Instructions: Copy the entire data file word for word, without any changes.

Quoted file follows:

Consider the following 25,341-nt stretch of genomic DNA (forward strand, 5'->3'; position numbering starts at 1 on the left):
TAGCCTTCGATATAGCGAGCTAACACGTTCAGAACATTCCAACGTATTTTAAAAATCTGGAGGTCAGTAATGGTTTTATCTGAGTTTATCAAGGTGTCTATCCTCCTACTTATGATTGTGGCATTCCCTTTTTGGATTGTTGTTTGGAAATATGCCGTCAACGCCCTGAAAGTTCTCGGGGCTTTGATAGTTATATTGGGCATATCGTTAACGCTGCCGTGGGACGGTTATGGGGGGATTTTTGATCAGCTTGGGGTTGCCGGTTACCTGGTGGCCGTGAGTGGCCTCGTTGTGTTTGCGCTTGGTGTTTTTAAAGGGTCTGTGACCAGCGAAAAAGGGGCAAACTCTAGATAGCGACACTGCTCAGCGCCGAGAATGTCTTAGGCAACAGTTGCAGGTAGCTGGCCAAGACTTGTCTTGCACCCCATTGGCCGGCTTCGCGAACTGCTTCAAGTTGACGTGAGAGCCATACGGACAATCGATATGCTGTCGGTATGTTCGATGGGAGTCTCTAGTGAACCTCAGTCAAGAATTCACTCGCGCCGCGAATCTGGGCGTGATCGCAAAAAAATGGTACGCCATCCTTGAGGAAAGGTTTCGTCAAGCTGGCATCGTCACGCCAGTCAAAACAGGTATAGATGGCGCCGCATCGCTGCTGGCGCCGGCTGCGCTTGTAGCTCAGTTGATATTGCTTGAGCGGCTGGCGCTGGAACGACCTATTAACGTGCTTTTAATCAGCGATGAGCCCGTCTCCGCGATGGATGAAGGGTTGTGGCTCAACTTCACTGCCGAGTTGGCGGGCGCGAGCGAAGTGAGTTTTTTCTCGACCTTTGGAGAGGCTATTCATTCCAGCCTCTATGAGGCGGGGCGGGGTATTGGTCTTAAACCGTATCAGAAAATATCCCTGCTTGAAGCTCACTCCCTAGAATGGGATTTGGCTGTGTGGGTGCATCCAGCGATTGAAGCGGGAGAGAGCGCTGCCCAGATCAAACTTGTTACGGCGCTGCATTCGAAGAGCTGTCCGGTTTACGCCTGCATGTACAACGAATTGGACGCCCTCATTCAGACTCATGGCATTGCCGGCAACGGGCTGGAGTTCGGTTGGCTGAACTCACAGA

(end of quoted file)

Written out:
Consider the following 25,341-nt stretch of genomic DNA (forward strand, 5'->3'; position numbering starts at 1 on the left):
TAGCCTTCGATATAGCGAGCTAACACGTTCAGAACATTCCAACGTATTTTAAAAATCTGGAGGTCAGTAATGGTTTTATCTGAGTTTATCAAGGTGTCTATCCTCCTACTTATGATTGTGGCATTCCCTTTTTGGATTGTTGTTTGGAAATATGCCGTCAACGCCCTGAAAGTTCTCGGGGCTTTGATAGTTATATTGGGCATATCGTTAACGCTGCCGTGGGACGGTTATGGGGGGATTTTTGATCAGCTTGGGGTTGCCGGTTACCTGGTGGCCGTGAGTGGCCTCGTTGTGTTTGCGCTTGGTGTTTTTAAAGGGTCTGTGACCAGCGAAAAAGGGGCAAACTCTAGATAGCGACACTGCTCAGCGCCGAGAATGTCTTAGGCAACAGTTGCAGGTAGCTGGCCAAGACTTGTCTTGCACCCCATTGGCCGGCTTCGCGAACTGCTTCAAGTTGACGTGAGAGCCATACGGACAATCGATATGCTGTCGGTATGTTCGATGGGAGTCTCTAGTGAACCTCAGTCAAGAATTCACTCGCGCCGCGAATCTGGGCGTGATCGCAAAAAAATGGTACGCCATCCTTGAGGAAAGGTTTCGTCAAGCTGGCATCGTCACGCCAGTCAAAACAGGTATAGATGGCGCCGCATCGCTGCTGGCGCCGGCTGCGCTTGTAGCTCAGTTGATATTGCTTGAGCGGCTGGCGCTGGAACGACCTATTAACGTGCTTTTAATCAGCGATGAGCCCGTCTCCGCGATGGATGAAGGGTTGTGGCTCAACTTCACTGCCGAGTTGGCGGGCGCGAGCGAAGTGAGTTTTTTCTCGACCTTTGGAGAGGCTATTCATTCCAGCCTCTATGAGGCGGGGCGGGGTATTGGTCTTAAACCGTATCAGAAAATATCCCTGCTTGAAGCTCACTCCCTAGAATGGGATTTGGCTGTGTGGGTGCATCCAGCGATTGAAGCGGGAGAGAGCGCTGCCCAGATCAAACTTGTTACGGCGCTGCATTCGAAGAGCTGTCCGGTTTACGCCTGCATGTACAACGAATTGGACGCCCTCATTCAGACTCATGGCATTGCCGGCAACGGGCTGGAGTTCGGTTGGCTGAACTCACAGA